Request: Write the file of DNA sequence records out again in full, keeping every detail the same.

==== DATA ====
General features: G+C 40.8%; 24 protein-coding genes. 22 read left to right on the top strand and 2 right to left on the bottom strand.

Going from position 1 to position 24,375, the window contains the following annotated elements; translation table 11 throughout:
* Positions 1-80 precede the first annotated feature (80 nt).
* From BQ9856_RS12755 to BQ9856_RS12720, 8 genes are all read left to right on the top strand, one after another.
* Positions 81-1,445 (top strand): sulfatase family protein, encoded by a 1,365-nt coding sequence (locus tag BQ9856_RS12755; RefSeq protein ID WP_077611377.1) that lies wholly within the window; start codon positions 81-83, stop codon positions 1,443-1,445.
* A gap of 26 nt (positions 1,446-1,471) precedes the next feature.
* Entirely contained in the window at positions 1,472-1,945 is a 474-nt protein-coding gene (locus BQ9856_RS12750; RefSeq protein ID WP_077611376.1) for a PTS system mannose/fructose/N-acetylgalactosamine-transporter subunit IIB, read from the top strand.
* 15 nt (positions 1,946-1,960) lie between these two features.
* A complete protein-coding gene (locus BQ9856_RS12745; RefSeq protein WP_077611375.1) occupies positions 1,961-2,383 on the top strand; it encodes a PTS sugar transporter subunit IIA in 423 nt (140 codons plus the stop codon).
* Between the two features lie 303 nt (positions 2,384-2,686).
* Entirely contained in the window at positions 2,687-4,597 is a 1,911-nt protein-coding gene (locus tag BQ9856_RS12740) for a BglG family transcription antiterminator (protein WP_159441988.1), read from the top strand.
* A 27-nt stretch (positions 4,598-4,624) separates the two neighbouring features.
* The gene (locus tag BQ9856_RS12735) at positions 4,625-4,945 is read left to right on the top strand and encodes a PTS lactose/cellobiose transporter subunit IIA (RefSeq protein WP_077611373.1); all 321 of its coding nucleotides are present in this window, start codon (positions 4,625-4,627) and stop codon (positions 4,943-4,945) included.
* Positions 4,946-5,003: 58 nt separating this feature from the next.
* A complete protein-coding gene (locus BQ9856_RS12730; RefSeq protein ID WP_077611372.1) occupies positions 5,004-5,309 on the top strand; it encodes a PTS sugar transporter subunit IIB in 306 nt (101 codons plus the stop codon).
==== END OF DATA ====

General features: G+C 40.8%; 24 protein-coding genes. 22 read left to right on the top strand and 2 right to left on the bottom strand.

Going from position 1 to position 24,375, the window contains the following annotated elements; translation table 11 throughout:
* Positions 1-80 precede the first annotated feature (80 nt).
* From BQ9856_RS12755 to BQ9856_RS12720, 8 genes are all read left to right on the top strand, one after another.
* Positions 81-1,445 (top strand): sulfatase family protein, encoded by a 1,365-nt coding sequence (locus tag BQ9856_RS12755; RefSeq protein ID WP_077611377.1) that lies wholly within the window; start codon positions 81-83, stop codon positions 1,443-1,445.
* A gap of 26 nt (positions 1,446-1,471) precedes the next feature.
* Entirely contained in the window at positions 1,472-1,945 is a 474-nt protein-coding gene (locus BQ9856_RS12750; RefSeq protein ID WP_077611376.1) for a PTS system mannose/fructose/N-acetylgalactosamine-transporter subunit IIB, read from the top strand.
* 15 nt (positions 1,946-1,960) lie between these two features.
* A complete protein-coding gene (locus BQ9856_RS12745; RefSeq protein WP_077611375.1) occupies positions 1,961-2,383 on the top strand; it encodes a PTS sugar transporter subunit IIA in 423 nt (140 codons plus the stop codon).
* Between the two features lie 303 nt (positions 2,384-2,686).
* Entirely contained in the window at positions 2,687-4,597 is a 1,911-nt protein-coding gene (locus tag BQ9856_RS12740) for a BglG family transcription antiterminator (protein WP_159441988.1), read from the top strand.
* A 27-nt stretch (positions 4,598-4,624) separates the two neighbouring features.
* The gene (locus tag BQ9856_RS12735) at positions 4,625-4,945 is read left to right on the top strand and encodes a PTS lactose/cellobiose transporter subunit IIA (RefSeq protein WP_077611373.1); all 321 of its coding nucleotides are present in this window, start codon (positions 4,625-4,627) and stop codon (positions 4,943-4,945) included.
* Positions 4,946-5,003: 58 nt separating this feature from the next.
* A complete protein-coding gene (locus BQ9856_RS12730; RefSeq protein ID WP_077611372.1) occupies positions 5,004-5,309 on the top strand; it encodes a PTS sugar transporter subunit IIB in 306 nt (101 codons plus the stop codon).